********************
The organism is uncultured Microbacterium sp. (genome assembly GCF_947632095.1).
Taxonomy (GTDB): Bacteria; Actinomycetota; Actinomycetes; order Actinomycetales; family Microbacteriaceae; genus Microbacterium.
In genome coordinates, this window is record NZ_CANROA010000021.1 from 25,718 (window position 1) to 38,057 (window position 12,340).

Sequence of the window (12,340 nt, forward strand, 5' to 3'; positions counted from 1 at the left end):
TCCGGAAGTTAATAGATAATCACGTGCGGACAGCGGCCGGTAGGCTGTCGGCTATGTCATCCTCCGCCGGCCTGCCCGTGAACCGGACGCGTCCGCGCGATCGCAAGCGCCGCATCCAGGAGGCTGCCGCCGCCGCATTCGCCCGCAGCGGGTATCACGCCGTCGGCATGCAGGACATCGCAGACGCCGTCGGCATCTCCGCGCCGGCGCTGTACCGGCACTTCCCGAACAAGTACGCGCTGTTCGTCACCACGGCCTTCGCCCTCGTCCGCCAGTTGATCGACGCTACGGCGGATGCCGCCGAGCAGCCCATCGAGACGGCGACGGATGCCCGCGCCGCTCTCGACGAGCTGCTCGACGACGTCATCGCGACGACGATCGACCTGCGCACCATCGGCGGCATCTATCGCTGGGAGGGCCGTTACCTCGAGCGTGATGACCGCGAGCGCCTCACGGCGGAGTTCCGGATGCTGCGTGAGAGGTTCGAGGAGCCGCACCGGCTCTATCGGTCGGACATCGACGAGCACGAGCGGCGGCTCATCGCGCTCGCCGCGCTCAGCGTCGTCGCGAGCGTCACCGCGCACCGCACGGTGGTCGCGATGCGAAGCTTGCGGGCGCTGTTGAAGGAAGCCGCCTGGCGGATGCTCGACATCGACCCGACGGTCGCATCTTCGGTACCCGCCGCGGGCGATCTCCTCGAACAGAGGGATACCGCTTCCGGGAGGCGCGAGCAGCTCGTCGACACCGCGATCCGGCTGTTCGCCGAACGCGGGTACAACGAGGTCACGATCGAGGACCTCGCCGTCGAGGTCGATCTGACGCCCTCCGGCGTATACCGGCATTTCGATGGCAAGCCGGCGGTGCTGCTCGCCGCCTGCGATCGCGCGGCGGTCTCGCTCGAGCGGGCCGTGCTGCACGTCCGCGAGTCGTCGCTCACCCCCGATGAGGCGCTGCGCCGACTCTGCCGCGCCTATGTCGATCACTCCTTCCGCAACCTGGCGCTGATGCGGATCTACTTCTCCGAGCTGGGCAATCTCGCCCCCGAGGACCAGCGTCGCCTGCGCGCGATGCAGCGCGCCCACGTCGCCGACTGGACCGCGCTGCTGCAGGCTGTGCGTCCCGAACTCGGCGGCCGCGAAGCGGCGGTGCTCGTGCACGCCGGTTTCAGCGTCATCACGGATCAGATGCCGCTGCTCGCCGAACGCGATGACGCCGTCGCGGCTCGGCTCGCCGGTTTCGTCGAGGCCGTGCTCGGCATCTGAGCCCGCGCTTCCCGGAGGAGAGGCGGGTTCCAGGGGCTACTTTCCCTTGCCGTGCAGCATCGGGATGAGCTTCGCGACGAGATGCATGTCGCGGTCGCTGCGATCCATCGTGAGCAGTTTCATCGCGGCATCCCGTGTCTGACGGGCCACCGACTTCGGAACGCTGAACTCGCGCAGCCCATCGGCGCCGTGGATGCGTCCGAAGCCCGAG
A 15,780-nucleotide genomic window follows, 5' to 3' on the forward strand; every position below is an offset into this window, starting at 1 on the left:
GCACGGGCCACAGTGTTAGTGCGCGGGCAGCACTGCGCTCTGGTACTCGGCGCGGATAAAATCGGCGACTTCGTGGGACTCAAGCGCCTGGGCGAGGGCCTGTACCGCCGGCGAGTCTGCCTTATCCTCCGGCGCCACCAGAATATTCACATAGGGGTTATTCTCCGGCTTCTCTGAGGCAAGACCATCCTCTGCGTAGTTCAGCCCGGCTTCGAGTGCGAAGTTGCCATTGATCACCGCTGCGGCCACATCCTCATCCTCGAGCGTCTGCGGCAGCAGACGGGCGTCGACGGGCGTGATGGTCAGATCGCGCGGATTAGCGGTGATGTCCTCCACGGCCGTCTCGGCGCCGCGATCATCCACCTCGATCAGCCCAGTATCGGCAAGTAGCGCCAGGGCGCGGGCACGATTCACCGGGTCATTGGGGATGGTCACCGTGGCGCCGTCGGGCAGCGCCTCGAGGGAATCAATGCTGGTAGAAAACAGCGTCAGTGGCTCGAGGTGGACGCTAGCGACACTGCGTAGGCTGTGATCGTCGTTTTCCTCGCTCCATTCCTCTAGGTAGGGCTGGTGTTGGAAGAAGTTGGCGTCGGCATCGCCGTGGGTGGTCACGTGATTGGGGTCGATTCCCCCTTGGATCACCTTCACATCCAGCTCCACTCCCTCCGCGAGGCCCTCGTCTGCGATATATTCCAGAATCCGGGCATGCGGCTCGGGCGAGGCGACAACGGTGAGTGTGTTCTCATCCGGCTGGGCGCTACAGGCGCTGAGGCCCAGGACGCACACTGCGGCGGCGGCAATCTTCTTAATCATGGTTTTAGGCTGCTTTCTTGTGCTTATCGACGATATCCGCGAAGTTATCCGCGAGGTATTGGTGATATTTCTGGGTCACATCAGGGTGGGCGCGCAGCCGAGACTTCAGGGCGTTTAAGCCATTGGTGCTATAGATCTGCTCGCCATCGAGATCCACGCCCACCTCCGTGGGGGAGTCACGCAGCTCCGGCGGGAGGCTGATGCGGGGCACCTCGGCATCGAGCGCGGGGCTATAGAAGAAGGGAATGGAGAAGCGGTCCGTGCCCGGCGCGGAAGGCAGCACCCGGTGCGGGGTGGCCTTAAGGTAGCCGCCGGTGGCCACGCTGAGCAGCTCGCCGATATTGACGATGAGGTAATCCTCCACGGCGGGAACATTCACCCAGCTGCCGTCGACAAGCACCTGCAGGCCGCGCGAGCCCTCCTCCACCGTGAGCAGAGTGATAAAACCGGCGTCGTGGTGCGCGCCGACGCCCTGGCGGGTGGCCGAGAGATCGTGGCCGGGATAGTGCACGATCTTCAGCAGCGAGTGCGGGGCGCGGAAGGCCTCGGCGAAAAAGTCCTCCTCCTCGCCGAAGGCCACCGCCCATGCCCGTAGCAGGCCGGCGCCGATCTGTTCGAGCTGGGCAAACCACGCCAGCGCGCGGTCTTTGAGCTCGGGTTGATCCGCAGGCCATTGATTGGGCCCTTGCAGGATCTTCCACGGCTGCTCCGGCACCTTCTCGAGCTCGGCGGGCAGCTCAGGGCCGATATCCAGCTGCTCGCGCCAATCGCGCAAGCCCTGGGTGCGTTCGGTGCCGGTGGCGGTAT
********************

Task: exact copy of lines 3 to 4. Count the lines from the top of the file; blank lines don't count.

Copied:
In genome coordinates, this window is record NZ_CANROA010000021.1 from 25,718 (window position 1) to 38,057 (window position 12,340).

Sequence of the window (12,340 nt, forward strand, 5' to 3'; positions counted from 1 at the left end):